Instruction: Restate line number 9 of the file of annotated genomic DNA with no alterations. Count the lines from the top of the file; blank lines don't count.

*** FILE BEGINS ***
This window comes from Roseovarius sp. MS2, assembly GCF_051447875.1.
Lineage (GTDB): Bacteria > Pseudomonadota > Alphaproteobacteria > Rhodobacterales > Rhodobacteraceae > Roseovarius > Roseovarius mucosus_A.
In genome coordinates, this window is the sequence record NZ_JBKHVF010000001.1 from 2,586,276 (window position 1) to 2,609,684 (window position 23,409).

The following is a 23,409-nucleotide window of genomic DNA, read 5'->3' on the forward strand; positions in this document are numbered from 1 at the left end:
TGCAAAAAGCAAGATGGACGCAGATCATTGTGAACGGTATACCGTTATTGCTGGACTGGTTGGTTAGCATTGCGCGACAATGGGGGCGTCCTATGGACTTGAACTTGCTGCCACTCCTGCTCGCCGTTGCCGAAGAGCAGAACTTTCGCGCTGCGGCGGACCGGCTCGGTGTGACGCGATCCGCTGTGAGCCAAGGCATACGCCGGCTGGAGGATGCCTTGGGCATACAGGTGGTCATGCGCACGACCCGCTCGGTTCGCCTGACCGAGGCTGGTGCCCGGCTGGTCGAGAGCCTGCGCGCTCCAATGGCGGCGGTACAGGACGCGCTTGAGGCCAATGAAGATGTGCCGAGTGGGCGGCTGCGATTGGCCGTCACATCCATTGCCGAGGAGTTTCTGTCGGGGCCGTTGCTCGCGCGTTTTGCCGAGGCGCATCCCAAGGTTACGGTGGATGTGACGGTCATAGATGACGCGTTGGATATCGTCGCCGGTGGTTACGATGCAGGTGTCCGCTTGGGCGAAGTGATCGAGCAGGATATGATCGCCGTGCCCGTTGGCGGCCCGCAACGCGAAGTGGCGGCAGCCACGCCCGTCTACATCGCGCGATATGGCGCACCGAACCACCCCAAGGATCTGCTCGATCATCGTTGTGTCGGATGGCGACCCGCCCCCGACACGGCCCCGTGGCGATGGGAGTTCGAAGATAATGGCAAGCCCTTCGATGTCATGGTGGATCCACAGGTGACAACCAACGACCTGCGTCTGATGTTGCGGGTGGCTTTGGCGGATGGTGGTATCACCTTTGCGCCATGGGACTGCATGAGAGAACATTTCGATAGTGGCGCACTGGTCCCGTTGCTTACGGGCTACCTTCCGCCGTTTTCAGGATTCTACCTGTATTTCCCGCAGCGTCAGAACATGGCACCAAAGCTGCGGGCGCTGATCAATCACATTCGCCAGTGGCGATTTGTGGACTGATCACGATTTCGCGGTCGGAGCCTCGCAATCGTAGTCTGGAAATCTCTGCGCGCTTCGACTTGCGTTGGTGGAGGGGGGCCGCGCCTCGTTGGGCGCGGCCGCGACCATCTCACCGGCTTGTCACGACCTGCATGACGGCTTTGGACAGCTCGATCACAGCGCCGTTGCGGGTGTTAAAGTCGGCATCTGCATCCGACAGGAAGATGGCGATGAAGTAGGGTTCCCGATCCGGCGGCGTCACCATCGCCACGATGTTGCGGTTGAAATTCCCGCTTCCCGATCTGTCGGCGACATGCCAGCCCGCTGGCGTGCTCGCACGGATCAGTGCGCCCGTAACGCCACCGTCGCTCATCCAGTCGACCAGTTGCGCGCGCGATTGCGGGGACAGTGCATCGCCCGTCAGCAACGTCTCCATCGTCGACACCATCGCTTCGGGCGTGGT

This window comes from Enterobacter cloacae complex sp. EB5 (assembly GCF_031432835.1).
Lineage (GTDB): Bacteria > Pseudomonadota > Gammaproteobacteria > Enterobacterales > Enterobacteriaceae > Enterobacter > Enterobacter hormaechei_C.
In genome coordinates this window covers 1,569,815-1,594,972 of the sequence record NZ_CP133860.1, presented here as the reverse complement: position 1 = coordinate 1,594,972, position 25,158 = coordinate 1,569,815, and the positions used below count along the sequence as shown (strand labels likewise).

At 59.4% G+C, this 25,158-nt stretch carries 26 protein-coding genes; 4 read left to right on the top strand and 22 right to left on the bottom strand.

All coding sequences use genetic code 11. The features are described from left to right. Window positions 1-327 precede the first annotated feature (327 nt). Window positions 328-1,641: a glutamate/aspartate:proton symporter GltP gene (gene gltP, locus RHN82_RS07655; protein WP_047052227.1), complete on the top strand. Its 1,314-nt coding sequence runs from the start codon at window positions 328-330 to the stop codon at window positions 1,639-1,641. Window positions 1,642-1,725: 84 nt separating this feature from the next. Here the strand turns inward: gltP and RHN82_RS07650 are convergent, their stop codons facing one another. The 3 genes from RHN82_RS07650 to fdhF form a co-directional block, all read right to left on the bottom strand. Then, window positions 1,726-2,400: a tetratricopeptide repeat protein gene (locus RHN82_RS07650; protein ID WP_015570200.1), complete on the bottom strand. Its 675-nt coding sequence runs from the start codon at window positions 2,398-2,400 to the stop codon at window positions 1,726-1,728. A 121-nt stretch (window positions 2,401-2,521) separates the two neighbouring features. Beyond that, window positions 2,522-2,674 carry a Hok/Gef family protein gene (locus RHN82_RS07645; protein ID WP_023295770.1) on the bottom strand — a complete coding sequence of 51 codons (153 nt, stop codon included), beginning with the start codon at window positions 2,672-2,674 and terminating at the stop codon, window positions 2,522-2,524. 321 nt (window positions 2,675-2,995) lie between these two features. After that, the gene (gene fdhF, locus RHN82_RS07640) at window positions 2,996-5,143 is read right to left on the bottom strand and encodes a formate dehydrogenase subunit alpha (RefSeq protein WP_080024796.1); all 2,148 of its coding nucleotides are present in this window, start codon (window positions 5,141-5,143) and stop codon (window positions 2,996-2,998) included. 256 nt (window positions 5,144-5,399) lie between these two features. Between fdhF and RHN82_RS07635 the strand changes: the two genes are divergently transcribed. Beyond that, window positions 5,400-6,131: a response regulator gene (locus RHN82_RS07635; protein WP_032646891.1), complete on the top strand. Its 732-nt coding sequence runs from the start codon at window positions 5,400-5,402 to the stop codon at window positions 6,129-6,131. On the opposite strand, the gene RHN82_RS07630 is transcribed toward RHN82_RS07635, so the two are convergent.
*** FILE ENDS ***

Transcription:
At 59.4% G+C, this 25,158-nt stretch carries 26 protein-coding genes; 4 read left to right on the top strand and 22 right to left on the bottom strand.